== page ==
Michael Roberts: with original title being “From Empiricist Conflation to Distortion: Caste in South Asia” – reproduced from Modern Asian Studies, 1983, vol 17/3, pp. 519 -27.**
Susan Bayly has done me the honour of reviewing the book on Caste Conflict and Elite Formation: The Rise of a Karava Elite in Sri Lanka, 1500-1931 at considerable length. Her essay is appropriately entitled ‘The History of Caste in South Asia’. This title provides a clue to the interpretative pathways which have led her systematically to misunderstand the arguments within the book. No less problematical is her implicit belief in the possibility of constructing a composite picture of the caste system qua system on the basis of empirical data drawn from different regions, regions as widely different as Sri Lanka, southern India and western India. Let me elaborate this charge, and in doing so reiterate the arguments which I presented.
Contemporary migration patterns of fishermen derived from Fritz Bartz: “Fischer auf Ceylon,” Bonner Geographisische Abhnadlungen Heft 27 (1959)
Susan Bayly in 1983, reviewing Caste Conflict and Elite Formation: The Rise of a Karava Elite in Sri Lanka, 1500-1931 by Michael Roberts Cambridge University Press: Cambridge, 1982.
The literature on the south Asian caste system is vast and contentious and the current war of words shows no sign of abating. This book conforms to current trends both in focusing on the experience of a single caste group under colonial rule, and also in adopting a polemical tone towards other historians. Roberts’ subject is the Karava population of Sri Lanka and his first aim is to explain why this group of poor fishermen and artisans managed to throw up a disproportionately large elite of businessmen, lawyers and other western-educated professional men by the end of the nineteenth-century. The discussion is set against the background of works on comparable Asian business communities such as the Marwaris and Parsis. An important theme, then, is the relationship between individual enterprise and the corporate structure of caste: did the Karava magnate class emerge because of, or in spite of, their roots in a hierarchical caste order? Continue reading
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Nan, in Island, 4 November 2017 where the title reads as “The Portuguese Burghers and Kaffirs”
Ethnic groups are disappearing and thus the research interest on these endangered human groups, their language and culture. One such research that is on-going is on the Portuguese Burghers by the Universidade de Lisboa with funding from the Endangered Languages Documentation Programme of SOAS, University of London. The International Centre for Ethnic Studies (ICES) which is collaborating with the research, facilitated a discussion on the Sri Lankan Portuguese Burghers and their heritage with those on the research project: Hugo Cordosa, Patricia Costa, Rui Pereira, Mahesha Radakrishna – all of the University of Lisbon; Dinali Fernando of the University of Kelaniya and Earle Barthelot, representative of the Portuguese Burgher Community and former secretary of the Burgher Union of Batticaloa.. This was on Tuesday 31 October.
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Fortunately the priest was walking by the ward. He wore a black hat like a gentleman of my father’s vintage, when they wore such hats as a style when the British ruled us. He was also quite dark skinned like my father and had well chisselled features, a round chin, a proportionate nose and mouth—what my mother said about my father in spite of him being quite dark skinned that he was a handsome man. And this priest was well dressed in his white cassock and black waist band and he had a cross with Christ tucked in it. “Father,” I asked, “are you a Catholic priest? Can you come and see my friend? He is very ill. In this ward.” I pointed to the interior where the 12 o’ clock crowd had already filled the spaces between the beds.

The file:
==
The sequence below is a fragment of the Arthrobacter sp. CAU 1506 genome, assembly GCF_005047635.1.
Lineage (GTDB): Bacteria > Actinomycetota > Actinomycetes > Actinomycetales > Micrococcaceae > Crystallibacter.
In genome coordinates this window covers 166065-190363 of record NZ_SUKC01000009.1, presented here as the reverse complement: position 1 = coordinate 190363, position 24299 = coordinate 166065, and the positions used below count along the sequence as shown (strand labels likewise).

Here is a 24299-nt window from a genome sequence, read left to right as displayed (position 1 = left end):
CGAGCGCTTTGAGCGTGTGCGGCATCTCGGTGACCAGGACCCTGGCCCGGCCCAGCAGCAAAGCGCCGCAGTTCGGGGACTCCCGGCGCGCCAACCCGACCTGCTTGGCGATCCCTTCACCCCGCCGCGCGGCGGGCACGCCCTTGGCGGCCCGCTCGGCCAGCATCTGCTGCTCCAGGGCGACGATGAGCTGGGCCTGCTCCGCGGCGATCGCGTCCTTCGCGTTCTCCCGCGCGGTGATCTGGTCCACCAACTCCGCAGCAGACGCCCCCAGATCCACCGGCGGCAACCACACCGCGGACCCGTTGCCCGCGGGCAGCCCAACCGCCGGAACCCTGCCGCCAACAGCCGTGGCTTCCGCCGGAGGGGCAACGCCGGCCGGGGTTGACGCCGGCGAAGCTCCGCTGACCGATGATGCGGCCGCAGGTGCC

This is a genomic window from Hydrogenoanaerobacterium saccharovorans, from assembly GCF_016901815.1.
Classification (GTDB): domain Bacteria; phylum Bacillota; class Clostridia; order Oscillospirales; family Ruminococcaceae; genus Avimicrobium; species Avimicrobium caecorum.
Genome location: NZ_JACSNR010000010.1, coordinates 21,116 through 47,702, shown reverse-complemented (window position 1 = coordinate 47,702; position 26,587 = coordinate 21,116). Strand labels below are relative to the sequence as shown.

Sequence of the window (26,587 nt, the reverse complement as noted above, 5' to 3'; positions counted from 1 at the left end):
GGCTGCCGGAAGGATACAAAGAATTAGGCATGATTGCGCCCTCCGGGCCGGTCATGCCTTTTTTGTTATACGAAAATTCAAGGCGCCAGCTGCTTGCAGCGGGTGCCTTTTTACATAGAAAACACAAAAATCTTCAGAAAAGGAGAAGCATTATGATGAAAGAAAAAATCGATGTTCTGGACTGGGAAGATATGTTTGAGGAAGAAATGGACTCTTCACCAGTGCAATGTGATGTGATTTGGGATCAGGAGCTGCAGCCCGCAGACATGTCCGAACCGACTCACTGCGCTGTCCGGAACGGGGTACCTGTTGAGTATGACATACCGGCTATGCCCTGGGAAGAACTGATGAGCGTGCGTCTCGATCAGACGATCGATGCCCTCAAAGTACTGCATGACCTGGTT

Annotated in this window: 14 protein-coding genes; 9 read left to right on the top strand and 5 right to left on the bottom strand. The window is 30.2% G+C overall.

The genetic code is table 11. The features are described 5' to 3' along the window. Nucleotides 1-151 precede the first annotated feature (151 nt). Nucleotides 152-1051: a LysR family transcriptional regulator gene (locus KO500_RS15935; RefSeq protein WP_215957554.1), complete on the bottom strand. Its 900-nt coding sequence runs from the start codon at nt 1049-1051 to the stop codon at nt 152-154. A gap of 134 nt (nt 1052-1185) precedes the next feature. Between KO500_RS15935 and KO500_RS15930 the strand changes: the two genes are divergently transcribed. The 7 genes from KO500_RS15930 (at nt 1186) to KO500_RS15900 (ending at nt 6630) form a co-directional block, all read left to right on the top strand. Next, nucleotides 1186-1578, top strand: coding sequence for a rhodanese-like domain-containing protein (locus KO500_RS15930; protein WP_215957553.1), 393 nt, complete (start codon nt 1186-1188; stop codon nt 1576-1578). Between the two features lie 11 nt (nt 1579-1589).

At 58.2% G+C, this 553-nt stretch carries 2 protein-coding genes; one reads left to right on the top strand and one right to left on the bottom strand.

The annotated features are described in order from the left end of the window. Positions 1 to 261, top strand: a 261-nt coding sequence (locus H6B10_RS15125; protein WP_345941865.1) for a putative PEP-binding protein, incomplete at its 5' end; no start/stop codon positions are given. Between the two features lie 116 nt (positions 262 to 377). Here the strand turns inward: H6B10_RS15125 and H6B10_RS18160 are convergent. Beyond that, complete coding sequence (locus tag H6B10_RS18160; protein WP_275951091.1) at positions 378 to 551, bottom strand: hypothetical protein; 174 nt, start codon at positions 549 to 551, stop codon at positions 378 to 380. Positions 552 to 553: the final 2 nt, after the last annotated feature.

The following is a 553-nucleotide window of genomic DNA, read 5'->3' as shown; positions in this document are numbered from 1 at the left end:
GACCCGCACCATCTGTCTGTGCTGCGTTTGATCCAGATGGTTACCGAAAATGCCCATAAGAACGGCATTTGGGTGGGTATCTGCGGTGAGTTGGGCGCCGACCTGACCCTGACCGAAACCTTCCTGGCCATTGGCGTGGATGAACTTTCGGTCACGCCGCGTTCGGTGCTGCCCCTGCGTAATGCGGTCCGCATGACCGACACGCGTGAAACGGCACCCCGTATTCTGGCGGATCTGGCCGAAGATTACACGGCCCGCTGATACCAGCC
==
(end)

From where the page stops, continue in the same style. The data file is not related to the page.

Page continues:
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S. N. Arseculeratne
The Karāva people of Ceylon claim to be descended from the Kuru refugees, who scattered after their defeat in the Great War between the Pandavas and the Kauravas1 or Kurus, related in the Mahabharata. The Kauravas settled in many parts of India, Bengal and in Ceylon. In Ceylon, the recorded descriptions of the Kauravas have been few, but mention has been made from around the 11th century to the 15th century due mainly to the military involvements of the Kauravas (now called the Karavas).
A flag which belonged to Don Pedro Arsecularatna of Maggona, depicting the arrival of a group of Karāva chiefs and retainers …. The square towards the bottom has the peacock with 3 people on it. (a) King Rajasinghe II; (b) The Dutch ship’s captain [off Negombo]; (c) Mudaliyar Arseculeratne of Negombo
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Asiff Hussein, courtesy of Roar Life, 25 April 2017, where the chosen title is “Three Strange Sri Lankan Customs And The Stories Behind Them”
Sri Lankans had, and still have, some strange traditions that are thought of as indigenous. However, much of these have their origins in other parts of the world, especially in India, and, to a lesser extent, in the Middle East. Here are three such local beliefs and customs with exotic origins.
Dola-Duka (Pregnancy Craving)
Sri Lankans, and especially the Sinhalese, believe that mothers-to-be experience a longing to eat certain kinds of foods, and that if these cravings are not satisfied, it would harm her health or the child she is carrying. This is known as dola-duka. Continue reading
Filed under caste issues, cultural transmission, female empowerment, heritage, historical interpretation, Indian traditions, landscape wondrous, life stories, politIcal discourse, self-reflexivity, sri lankan society, the imaginary and the real, tolerance, unusual people